Supplementation of an adapted formula with bovine lactoferrin. 2. Effects on serum iron, ferritin and zinc levels.Acta Paediatr. 1992 Jun-Jul; 81(6-7):475-9.AP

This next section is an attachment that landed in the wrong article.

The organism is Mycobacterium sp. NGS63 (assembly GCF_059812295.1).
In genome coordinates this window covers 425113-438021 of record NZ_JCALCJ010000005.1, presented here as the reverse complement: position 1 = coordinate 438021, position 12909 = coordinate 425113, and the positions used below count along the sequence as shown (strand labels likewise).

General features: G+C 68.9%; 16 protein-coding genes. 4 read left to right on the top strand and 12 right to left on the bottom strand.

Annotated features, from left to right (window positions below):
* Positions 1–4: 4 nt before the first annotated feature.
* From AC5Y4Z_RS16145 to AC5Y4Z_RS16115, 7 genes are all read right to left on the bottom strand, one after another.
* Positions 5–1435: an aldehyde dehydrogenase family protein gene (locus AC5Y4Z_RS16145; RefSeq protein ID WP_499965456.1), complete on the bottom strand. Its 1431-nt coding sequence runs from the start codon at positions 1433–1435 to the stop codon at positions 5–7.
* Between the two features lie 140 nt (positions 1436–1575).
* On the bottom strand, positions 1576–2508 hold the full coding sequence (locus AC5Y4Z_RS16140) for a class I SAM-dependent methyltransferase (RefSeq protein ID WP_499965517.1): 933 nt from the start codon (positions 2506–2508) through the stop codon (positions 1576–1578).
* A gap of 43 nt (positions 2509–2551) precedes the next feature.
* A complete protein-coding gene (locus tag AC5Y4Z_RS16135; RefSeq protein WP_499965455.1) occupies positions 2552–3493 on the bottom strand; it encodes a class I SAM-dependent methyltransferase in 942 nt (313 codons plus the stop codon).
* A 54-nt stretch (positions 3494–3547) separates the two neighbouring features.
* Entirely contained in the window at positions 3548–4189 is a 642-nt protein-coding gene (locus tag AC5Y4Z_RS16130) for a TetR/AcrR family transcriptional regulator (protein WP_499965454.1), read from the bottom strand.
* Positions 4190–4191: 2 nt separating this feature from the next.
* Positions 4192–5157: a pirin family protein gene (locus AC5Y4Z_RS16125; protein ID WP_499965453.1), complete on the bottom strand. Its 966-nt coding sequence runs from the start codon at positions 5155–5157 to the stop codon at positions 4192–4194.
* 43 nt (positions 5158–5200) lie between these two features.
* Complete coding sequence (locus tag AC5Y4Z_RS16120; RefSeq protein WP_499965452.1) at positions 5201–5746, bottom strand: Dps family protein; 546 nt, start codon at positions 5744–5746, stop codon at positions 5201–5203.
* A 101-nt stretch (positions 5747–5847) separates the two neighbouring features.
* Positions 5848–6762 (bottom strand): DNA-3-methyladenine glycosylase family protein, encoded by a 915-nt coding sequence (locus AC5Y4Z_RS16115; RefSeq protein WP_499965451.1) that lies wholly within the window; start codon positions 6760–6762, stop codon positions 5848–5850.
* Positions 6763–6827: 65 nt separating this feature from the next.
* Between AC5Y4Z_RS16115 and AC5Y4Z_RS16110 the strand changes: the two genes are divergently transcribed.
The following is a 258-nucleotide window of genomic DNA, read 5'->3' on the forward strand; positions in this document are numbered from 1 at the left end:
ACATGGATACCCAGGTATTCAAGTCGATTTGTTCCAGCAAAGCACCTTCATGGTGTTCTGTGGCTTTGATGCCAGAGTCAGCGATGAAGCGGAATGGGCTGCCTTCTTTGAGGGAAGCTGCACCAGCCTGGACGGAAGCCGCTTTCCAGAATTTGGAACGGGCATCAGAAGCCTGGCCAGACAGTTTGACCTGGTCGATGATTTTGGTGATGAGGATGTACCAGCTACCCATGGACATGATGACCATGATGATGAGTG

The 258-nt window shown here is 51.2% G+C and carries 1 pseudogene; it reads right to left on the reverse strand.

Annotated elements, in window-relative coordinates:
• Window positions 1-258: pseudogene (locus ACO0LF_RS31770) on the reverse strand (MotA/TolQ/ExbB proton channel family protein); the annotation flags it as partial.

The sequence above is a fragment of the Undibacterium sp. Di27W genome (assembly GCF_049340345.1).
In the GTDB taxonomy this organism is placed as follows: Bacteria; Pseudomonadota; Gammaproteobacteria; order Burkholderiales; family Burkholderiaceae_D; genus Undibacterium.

Breast milk provides an excellent supply of most nutrients for newborn infants. Infant formulae should be nutritionally comparable to breast milk especially with regard to critical nutrients like iron and other trace elements. Infant formulae supplemented with various amounts of bovine lactoferrin were given to two groups of infants. These infants were compared with infants receiving unsupplemented formula and breast-fed infants. The effects of these diets on levels of haemoglobin, haematocrit, serum iron, ferritin and zinc were examined for a study period of 150 days. At birth, concentrations of iron, haemoglobin, haematocrit and zinc were comparable in all four feeding groups. The fact that the serum zinc level was not altered by lactoferrin supplementation appears to rule out an in-vivo effect of lactoferrin on zinc nutrition of infants. Ferritin levels of breast-fed infants were significantly higher than in non-supplemented formula-fed infants at day 30 and day 90. This difference was seen only at day 30, when comparing breast-fed infants to lactoferrin-supplemented formula-fed infants. Comparing the infants receiving formulae, the formula supplemented with the higher amount of bovine lactoferrin induced significantly higher serum ferritin levels compared to the unsupplemented formula at day 90 and day 150. These observations favour the idea that lactoferrin may be involved in iron absorption. Since this effect was pronounced only after 90 days, it has to be discussed as to whether this effect is a convincing argument for supplementing infant formulae with bovine lactoferrin.